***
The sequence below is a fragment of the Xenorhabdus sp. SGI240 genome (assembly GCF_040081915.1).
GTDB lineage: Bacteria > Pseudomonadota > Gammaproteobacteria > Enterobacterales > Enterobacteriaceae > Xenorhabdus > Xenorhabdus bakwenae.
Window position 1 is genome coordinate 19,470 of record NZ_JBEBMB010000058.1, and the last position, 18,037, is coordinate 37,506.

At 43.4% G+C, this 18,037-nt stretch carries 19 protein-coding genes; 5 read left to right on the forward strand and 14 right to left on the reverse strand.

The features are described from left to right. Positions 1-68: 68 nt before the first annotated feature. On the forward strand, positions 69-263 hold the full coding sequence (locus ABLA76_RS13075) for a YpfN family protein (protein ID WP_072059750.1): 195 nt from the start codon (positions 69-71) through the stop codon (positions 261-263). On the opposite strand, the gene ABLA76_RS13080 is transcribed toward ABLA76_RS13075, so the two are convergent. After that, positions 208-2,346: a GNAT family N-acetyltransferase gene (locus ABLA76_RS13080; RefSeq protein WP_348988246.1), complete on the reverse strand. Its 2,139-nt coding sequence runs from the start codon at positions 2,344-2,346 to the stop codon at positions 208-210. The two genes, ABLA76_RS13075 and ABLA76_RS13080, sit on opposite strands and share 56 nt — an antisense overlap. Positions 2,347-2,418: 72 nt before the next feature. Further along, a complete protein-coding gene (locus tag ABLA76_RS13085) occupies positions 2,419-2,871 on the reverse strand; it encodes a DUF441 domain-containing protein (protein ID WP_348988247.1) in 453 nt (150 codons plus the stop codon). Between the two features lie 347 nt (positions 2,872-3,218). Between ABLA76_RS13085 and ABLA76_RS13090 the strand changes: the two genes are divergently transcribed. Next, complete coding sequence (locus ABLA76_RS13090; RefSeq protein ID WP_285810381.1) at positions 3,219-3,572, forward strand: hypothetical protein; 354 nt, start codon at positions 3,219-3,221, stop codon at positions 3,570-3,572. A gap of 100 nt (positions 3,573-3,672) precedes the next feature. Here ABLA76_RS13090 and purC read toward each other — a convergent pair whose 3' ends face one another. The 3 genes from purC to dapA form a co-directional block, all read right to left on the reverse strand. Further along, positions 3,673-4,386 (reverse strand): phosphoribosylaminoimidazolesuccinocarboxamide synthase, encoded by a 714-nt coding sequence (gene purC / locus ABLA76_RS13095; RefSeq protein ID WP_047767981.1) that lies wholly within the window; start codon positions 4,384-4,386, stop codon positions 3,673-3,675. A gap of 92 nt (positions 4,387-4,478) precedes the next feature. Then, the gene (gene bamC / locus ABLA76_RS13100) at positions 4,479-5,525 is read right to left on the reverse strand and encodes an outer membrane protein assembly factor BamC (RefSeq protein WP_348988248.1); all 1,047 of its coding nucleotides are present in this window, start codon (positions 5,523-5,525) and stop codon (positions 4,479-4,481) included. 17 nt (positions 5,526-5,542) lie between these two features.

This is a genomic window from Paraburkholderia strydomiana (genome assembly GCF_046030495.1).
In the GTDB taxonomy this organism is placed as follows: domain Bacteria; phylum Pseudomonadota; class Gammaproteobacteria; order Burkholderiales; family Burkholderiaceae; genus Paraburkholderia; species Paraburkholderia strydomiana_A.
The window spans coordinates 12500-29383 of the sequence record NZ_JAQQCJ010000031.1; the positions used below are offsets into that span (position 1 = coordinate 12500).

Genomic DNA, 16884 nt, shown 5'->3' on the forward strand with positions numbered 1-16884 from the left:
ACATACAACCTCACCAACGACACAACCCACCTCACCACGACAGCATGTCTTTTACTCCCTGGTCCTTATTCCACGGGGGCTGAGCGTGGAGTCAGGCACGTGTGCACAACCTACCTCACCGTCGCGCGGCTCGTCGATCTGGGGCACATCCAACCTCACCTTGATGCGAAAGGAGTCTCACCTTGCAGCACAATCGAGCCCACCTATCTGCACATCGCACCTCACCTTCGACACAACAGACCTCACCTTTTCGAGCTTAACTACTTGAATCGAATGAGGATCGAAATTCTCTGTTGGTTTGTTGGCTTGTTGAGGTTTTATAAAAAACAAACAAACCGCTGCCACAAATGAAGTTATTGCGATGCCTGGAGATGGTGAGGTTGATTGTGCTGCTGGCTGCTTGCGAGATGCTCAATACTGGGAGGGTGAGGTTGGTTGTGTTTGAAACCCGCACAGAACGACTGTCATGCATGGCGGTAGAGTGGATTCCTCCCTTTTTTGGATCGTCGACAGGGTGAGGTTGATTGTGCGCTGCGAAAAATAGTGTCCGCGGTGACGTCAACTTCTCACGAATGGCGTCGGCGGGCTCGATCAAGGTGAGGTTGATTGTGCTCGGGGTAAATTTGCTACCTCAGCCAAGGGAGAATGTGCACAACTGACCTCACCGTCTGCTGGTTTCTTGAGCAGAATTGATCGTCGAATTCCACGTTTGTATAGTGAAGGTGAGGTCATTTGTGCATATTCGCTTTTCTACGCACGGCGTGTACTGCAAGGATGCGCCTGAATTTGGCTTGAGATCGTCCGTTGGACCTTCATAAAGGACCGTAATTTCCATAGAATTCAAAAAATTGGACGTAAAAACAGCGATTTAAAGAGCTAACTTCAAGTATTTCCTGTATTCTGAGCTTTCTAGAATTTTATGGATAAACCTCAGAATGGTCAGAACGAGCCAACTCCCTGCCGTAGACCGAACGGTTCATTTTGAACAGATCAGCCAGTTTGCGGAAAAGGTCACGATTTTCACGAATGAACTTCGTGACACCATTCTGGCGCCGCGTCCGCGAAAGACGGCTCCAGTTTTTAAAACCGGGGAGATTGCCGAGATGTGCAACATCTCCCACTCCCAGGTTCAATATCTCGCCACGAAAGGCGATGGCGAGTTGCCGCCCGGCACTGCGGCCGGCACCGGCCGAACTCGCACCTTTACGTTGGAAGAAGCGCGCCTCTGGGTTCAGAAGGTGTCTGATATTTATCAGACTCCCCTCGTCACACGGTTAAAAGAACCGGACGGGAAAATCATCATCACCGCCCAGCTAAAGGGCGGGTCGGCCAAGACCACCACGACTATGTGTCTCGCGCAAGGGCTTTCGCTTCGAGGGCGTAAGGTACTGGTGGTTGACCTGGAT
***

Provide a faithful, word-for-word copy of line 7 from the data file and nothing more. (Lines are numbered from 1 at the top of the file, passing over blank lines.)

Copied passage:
In the GTDB taxonomy this organism is placed as follows: domain Bacteria; phylum Pseudomonadota; class Gammaproteobacteria; order Burkholderiales; family Burkholderiaceae; genus Paraburkholderia; species Paraburkholderia strydomiana_A.